Council OKs Downtowner Car Wash
By a vote of 5-3, Cape Coral City Council overturned the rejection by the Planning & Zoning Appeals board and will allow developers to build a third Downtowner Car Wash on Cape Coral Parkway next to Ford’s Garage.
The project came down to a difference in interpretation of the city’s Comprehensive Plan, CRA Redevelopment Plan and South Cape Vision Plan regulations. City planning staff maintained the project was not compatible with the plans while developers maintained that it is compatible. City staff also noted that the business does not follow the pedestrian friendly goal of the South Cape district.
The property required developers to file for a special exception to build the car wash.
“I think this is a perfectly good use for this property,” said former CRA executive director John Jacobsen. “I am in total support of the car wash. It is a clean, good use for downtown. A car wash was specifically included in the special exceptions of the 2010 Zivkovic Plan that I helped write. Here comes somebody willing to take a problematic piece of land and do something with it.”
Problems with the property include being dissected by an alley and agreements with the owners of Fort’s Garage that the property can not become another bar/restaurant for a number of years as well as a joint agreement for use of available parking spaces.
After a lengthy presentation by the developers, attorney, architects and designers and Downtowner owners Jay and Troy Montpetit, council weighed its decision diligently. The evidence presented at the meeting seemed to sway some members. A screening wall and additional landscaping plans along with placing entrances to the car wash on Southeast 17th Avenue and Southeast 47th Terrace instead of Cape Coral Parkway weighed heavily.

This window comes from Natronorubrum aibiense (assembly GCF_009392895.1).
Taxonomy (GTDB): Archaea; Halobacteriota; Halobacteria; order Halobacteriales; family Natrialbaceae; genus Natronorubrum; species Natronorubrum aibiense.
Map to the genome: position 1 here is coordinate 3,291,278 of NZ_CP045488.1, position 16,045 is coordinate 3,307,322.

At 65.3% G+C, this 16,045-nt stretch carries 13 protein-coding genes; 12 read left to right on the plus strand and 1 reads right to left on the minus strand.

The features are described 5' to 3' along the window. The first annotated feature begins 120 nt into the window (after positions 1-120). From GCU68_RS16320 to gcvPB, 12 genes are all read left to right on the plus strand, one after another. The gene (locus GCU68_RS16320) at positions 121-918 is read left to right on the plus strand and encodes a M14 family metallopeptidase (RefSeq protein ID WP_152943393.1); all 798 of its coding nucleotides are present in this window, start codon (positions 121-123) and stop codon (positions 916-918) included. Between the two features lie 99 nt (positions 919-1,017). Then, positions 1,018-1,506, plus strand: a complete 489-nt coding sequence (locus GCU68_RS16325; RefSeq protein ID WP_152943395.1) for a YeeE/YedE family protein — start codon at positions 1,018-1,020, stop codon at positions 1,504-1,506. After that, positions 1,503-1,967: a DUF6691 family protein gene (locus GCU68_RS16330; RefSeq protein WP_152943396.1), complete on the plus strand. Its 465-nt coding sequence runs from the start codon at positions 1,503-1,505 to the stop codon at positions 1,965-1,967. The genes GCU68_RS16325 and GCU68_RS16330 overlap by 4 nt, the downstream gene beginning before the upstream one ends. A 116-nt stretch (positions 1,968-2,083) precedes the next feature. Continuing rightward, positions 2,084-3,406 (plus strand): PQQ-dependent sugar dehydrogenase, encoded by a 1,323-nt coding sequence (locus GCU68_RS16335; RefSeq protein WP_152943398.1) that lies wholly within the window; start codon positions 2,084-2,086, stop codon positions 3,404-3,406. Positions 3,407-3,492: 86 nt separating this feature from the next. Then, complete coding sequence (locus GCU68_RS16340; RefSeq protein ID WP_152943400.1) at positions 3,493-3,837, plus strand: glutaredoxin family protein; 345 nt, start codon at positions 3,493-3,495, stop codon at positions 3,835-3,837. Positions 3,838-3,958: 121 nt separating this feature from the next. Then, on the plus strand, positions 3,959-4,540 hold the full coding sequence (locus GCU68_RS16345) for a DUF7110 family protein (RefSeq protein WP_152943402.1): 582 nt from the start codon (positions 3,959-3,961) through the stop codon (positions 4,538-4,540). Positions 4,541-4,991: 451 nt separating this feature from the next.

“Right now we have an opportunity to remove a non-producing blighted site that has been vacant since 2011,” Troy Montpetit told council. “We can be part of a small change right now, otherwise who knows how long this property will remain vacant.”
The owners were supported by dozens of blue T-shirt clad employees, business associates and friends in the audience. Several of them voiced their support at the podium and two citizens voiced opposition.
Making a motion to uphold the PZA decision, Councilmember Jim Burch told the ownership, “I support your business, I support this project, just not on this parcel. It’s not about making a punitive decision. This decision is very difficult one for me to make. I would be glad to help you find another parcel in the South Cape.”
“I can count on less than one hand the times I’ve disagreed with staff’s decisions,” said Councilmember Rana Erbrick. “Is this the best use of this land, probably not, but do we want to wait 20 years? No.”
Councilmember John Carioscia chimed in, “Seriously, with the wall and landscaping could you tell from Cape Coral Parkway that this is a car wash? I think not. That area is not suited for walkability like the core area. People are not going to cross six lanes on the parkway to get to the other side there.”
Burch’s motion to uphold the staff rejection failed 3-5 with Erbrick, Richard Leon, Lenny Nesta, Carioscia and Derrick Donnell opposing.
Donnell then moved to overturn the staff decision and that passed 5-3 with Mayor Marni Sawicki, Rick Williams and Burch voting no. Donnel’s motion included conditions regarding the alley vacation, relocating all utilities (at an estimated cost of $200,000), no access from the parkway and following the revised site and landscaping plans.